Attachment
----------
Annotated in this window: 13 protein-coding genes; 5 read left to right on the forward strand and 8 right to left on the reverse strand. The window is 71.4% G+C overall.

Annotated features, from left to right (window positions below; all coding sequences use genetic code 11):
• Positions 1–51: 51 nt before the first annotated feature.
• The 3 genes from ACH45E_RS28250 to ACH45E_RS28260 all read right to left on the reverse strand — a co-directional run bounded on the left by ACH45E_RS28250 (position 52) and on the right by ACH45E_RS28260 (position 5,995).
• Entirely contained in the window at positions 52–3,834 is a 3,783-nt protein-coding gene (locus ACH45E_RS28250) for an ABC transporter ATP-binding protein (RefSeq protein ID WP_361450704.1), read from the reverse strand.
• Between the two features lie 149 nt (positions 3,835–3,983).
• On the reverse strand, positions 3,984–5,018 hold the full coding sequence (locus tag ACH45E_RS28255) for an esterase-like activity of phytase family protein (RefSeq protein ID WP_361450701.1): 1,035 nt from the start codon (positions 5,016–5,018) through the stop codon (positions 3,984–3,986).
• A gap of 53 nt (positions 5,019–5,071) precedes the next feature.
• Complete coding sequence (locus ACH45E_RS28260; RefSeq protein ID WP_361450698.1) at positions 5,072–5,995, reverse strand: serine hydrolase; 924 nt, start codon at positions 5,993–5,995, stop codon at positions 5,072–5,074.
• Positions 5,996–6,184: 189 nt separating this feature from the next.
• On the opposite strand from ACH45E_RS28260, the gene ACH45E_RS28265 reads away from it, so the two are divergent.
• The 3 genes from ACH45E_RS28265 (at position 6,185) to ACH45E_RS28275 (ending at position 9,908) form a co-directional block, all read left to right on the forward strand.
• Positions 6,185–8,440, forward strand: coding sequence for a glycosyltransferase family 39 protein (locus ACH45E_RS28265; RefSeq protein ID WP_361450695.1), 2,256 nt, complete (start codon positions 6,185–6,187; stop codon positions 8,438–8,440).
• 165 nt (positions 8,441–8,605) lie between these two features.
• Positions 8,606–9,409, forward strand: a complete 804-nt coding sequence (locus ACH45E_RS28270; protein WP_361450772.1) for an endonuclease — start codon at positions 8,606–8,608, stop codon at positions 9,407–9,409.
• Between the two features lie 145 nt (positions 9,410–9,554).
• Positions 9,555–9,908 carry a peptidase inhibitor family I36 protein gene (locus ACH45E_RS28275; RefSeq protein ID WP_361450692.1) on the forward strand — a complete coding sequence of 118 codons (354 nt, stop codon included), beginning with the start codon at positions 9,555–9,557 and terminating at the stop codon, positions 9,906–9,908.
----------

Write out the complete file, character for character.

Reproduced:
Annotated in this window: 13 protein-coding genes; 5 read left to right on the forward strand and 8 right to left on the reverse strand. The window is 71.4% G+C overall.

Annotated features, from left to right (window positions below; all coding sequences use genetic code 11):
• Positions 1–51: 51 nt before the first annotated feature.
• The 3 genes from ACH45E_RS28250 to ACH45E_RS28260 all read right to left on the reverse strand — a co-directional run bounded on the left by ACH45E_RS28250 (position 52) and on the right by ACH45E_RS28260 (position 5,995).
• Entirely contained in the window at positions 52–3,834 is a 3,783-nt protein-coding gene (locus ACH45E_RS28250) for an ABC transporter ATP-binding protein (RefSeq protein ID WP_361450704.1), read from the reverse strand.
• Between the two features lie 149 nt (positions 3,835–3,983).
• On the reverse strand, positions 3,984–5,018 hold the full coding sequence (locus tag ACH45E_RS28255) for an esterase-like activity of phytase family protein (RefSeq protein ID WP_361450701.1): 1,035 nt from the start codon (positions 5,016–5,018) through the stop codon (positions 3,984–3,986).
• A gap of 53 nt (positions 5,019–5,071) precedes the next feature.
• Complete coding sequence (locus ACH45E_RS28260; RefSeq protein ID WP_361450698.1) at positions 5,072–5,995, reverse strand: serine hydrolase; 924 nt, start codon at positions 5,993–5,995, stop codon at positions 5,072–5,074.
• Positions 5,996–6,184: 189 nt separating this feature from the next.
• On the opposite strand from ACH45E_RS28260, the gene ACH45E_RS28265 reads away from it, so the two are divergent.
• The 3 genes from ACH45E_RS28265 (at position 6,185) to ACH45E_RS28275 (ending at position 9,908) form a co-directional block, all read left to right on the forward strand.
• Positions 6,185–8,440, forward strand: coding sequence for a glycosyltransferase family 39 protein (locus ACH45E_RS28265; RefSeq protein ID WP_361450695.1), 2,256 nt, complete (start codon positions 6,185–6,187; stop codon positions 8,438–8,440).
• 165 nt (positions 8,441–8,605) lie between these two features.
• Positions 8,606–9,409, forward strand: a complete 804-nt coding sequence (locus ACH45E_RS28270; protein WP_361450772.1) for an endonuclease — start codon at positions 8,606–8,608, stop codon at positions 9,407–9,409.
• Between the two features lie 145 nt (positions 9,410–9,554).
• Positions 9,555–9,908 carry a peptidase inhibitor family I36 protein gene (locus ACH45E_RS28275; RefSeq protein ID WP_361450692.1) on the forward strand — a complete coding sequence of 118 codons (354 nt, stop codon included), beginning with the start codon at positions 9,555–9,557 and terminating at the stop codon, positions 9,906–9,908.